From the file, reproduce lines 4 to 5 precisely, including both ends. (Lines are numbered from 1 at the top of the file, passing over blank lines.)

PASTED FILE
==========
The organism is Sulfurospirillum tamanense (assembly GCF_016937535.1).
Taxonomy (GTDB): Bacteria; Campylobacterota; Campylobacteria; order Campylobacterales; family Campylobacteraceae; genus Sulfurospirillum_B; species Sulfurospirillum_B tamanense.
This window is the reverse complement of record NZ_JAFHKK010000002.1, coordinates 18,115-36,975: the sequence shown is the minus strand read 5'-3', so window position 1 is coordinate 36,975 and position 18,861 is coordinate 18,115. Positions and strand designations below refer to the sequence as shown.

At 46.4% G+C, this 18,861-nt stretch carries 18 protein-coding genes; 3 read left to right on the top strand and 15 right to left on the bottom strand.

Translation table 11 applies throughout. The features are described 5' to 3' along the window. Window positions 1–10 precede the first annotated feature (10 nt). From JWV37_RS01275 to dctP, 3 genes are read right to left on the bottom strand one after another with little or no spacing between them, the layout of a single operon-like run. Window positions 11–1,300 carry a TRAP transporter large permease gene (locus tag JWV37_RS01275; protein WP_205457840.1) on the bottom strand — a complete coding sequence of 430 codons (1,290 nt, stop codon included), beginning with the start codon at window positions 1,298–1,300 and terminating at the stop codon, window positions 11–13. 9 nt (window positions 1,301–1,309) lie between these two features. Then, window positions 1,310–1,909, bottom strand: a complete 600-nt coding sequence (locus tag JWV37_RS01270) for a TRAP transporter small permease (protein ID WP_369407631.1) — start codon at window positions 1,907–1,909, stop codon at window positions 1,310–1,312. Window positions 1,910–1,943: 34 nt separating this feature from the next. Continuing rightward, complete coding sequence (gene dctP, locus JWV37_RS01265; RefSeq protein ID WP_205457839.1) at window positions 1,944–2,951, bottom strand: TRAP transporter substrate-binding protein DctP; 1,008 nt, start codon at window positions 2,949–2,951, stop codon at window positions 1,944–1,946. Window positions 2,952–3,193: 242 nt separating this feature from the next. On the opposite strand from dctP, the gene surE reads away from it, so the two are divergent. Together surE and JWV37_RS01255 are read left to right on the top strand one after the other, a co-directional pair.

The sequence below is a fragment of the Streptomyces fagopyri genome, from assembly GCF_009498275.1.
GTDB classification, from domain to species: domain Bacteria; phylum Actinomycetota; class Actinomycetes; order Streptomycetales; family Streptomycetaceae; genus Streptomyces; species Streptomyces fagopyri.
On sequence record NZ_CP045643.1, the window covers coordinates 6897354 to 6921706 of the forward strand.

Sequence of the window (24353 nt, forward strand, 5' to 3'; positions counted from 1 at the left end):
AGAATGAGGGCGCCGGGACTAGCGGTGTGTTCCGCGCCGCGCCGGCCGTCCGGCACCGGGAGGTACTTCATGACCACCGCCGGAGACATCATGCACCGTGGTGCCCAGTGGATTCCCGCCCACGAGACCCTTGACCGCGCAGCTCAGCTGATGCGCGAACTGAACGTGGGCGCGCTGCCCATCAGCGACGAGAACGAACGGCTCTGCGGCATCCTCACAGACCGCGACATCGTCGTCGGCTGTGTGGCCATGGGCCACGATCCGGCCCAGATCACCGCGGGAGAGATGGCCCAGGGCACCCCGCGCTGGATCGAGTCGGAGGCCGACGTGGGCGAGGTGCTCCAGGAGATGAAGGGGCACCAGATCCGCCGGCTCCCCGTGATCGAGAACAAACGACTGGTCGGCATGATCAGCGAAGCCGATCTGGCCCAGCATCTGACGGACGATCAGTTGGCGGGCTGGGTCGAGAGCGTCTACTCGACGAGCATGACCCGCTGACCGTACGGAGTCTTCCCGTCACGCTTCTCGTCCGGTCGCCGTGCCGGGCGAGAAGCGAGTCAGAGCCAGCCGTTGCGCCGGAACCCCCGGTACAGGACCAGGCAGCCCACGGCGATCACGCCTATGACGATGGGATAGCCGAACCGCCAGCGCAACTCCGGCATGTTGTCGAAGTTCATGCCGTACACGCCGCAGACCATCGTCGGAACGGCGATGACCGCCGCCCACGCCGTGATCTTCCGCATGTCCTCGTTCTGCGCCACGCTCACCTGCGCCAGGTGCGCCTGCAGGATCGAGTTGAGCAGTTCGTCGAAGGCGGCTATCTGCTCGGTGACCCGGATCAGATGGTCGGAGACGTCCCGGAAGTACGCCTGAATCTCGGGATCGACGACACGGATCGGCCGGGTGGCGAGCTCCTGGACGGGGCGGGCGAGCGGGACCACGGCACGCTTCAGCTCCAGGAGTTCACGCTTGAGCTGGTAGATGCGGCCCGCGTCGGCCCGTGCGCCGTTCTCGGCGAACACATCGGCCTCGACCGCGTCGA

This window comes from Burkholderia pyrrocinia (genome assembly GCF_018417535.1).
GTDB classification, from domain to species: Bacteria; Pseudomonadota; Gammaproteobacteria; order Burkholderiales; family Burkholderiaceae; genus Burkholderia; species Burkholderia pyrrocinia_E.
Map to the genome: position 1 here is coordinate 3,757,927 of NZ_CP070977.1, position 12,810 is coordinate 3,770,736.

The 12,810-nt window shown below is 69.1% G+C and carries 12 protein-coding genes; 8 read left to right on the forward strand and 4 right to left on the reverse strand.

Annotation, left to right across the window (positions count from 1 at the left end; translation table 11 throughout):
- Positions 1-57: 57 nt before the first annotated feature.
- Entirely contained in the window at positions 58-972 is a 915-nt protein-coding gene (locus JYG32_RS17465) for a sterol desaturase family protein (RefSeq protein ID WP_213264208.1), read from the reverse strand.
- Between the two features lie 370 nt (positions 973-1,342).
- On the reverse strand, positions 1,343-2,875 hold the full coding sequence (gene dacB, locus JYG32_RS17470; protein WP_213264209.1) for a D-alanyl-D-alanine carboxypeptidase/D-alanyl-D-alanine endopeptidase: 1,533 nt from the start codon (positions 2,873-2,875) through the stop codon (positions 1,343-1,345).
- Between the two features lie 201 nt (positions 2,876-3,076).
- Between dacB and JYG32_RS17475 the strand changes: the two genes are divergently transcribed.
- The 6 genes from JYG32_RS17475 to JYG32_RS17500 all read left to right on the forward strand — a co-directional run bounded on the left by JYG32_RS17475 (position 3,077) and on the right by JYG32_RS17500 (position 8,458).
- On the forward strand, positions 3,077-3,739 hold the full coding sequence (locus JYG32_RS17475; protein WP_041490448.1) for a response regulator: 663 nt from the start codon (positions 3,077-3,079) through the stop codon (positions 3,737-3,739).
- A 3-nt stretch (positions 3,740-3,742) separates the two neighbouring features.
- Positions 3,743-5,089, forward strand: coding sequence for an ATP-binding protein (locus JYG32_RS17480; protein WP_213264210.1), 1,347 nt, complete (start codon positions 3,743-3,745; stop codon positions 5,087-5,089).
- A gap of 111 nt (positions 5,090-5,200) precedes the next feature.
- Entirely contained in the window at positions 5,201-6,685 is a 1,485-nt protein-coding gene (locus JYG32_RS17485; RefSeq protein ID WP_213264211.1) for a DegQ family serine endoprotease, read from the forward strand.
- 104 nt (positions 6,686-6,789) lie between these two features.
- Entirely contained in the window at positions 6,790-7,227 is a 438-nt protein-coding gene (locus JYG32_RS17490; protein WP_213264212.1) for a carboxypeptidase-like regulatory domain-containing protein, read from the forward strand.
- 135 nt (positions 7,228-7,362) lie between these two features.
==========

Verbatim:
At 46.4% G+C, this 18,861-nt stretch carries 18 protein-coding genes; 3 read left to right on the top strand and 15 right to left on the bottom strand.

Translation table 11 applies throughout. The features are described 5' to 3' along the window. Window positions 1–10 precede the first annotated feature (10 nt). From JWV37_RS01275 to dctP, 3 genes are read right to left on the bottom strand one after another with little or no spacing between them, the layout of a single operon-like run. Window positions 11–1,300 carry a TRAP transporter large permease gene (locus tag JWV37_RS01275; protein WP_205457840.1) on the bottom strand — a complete coding sequence of 430 codons (1,290 nt, stop codon included), beginning with the start codon at window positions 1,298–1,300 and terminating at the stop codon, window positions 11–13. 9 nt (window positions 1,301–1,309) lie between these two features. Then, window positions 1,310–1,909, bottom strand: a complete 600-nt coding sequence (locus tag JWV37_RS01270) for a TRAP transporter small permease (protein ID WP_369407631.1) — start codon at window positions 1,907–1,909, stop codon at window positions 1,310–1,312. Window positions 1,910–1,943: 34 nt separating this feature from the next. Continuing rightward, complete coding sequence (gene dctP, locus JWV37_RS01265; RefSeq protein ID WP_205457839.1) at window positions 1,944–2,951, bottom strand: TRAP transporter substrate-binding protein DctP; 1,008 nt, start codon at window positions 2,949–2,951, stop codon at window positions 1,944–1,946. Window positions 2,952–3,193: 242 nt separating this feature from the next. On the opposite strand from dctP, the gene surE reads away from it, so the two are divergent. Together surE and JWV37_RS01255 are read left to right on the top strand one after the other, a co-directional pair.